Regulation of Medicine


Health Information Exchange (HIE): What to Look for When Considering an HIE

Healthcare data continues to see growth in both its size and value. Healthcare data is so valuable that companies like Google are investing in agreements with companies like Ascension for access to health information. The future of healthcare data is moving toward more alliances such as Google’s, but also toward more provider agreements to exchange health information.

Health Information Exchange (HIE) can be beneficial to all parties, providing for increased efficiency in patient care and reduced healthcare costs. An electronic HIE allows providers to efficiently access and share a patient’s medical records quickly from appointment to appointment, better coordinating care between providers through connected electronic health records (EHRs). This can benefit providers by avoiding medication errors and improving diagnosis with better access to their patient’s medical history. While an HIE can be a useful tool that allows health care professionals to securely access and share patients’ medical history, of course, there are also risks. If your organization is considering entering into an HIE, there are certain things you should consider.

  • What is the cost? Some HIE options have certain transaction or subscription fees that can come in the form of monthly costs. Additionally, your organization may need to perform technology upgrades to enter an HIE or more routine maintenance of your existing system. Some electronic health record systems can already enter an HIE, but the sustainability of the HIE should be considered.  
  • What is your current cybersecurity? You could be liable for a breach of any private patient information your organization might store, and you need the necessary security to protect it, which might mean an upgrade from your current security. An example of this liability is the potential unlawful disclosure of patient information received through the exchange. Your organization needs the right technology and security to support patient privacy in the HIE. You should also be familiar with the cybersecurity of the HIE and be comfortable with the security process, as an HIE is considered a business associate under HIPAA.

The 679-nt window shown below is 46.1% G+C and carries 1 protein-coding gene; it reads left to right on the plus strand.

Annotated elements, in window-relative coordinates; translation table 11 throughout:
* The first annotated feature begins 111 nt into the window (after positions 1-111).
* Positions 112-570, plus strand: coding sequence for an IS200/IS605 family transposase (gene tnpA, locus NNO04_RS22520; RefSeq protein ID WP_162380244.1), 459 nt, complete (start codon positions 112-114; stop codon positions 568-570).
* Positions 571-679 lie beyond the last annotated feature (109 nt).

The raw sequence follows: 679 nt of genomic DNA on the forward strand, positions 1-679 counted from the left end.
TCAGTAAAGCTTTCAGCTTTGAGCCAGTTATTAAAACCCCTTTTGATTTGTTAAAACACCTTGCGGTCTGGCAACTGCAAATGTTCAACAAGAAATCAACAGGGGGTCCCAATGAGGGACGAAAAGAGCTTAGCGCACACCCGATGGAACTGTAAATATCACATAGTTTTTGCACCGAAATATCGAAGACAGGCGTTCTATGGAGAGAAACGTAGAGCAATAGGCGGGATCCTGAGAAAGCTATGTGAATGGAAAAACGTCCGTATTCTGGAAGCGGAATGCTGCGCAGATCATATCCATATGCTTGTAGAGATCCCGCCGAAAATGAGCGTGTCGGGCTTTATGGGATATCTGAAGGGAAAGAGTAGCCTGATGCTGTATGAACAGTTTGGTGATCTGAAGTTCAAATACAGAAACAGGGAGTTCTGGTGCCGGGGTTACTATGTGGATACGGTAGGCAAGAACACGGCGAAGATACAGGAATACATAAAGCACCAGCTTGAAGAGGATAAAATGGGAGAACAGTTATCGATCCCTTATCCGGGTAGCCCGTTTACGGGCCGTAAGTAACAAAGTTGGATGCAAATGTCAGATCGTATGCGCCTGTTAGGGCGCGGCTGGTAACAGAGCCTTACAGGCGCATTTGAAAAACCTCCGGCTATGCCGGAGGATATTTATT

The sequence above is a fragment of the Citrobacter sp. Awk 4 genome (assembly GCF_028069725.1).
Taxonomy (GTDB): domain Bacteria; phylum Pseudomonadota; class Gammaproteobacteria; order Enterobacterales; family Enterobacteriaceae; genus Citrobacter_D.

• How will the data be used? It is important to clarify who can access patient data within the HIE and how it will be used. You should set a procedure for using the HIE data that still protects patient privacy. This can include an authentication and password system for those allowed to access the information. Routine audits can also ensure the appropriate use of the data and patient PHI. 
  • What will your patients think? Consider what concerns your patients might have or how they might perceive the HIE. Be open about the use of the HIE and perhaps include some information in your lobby so they can learn about the HIE. Your organization must receive patients' signed consent to access their health information through an HIE. This could be included in your organization’s existing HIPAA consent form or on a new form, as long as it is clear to the patient that the consent is for their participation in HIE. All patients must give consent before sharing or accessing their information through HIE and must be allowed to choose if they wish to participate. You should review your consent form with your organization’s counsel to ensure all the necessary elements for a patient to make an informed decision are included.


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The information provided in this resource does not constitute legal, medical or any other professional advice, nor does it establish a standard of care. This resource has been created as an aid to you in your practice. The ultimate decision on how to use the information provided rests solely with you, the PolicyOwner.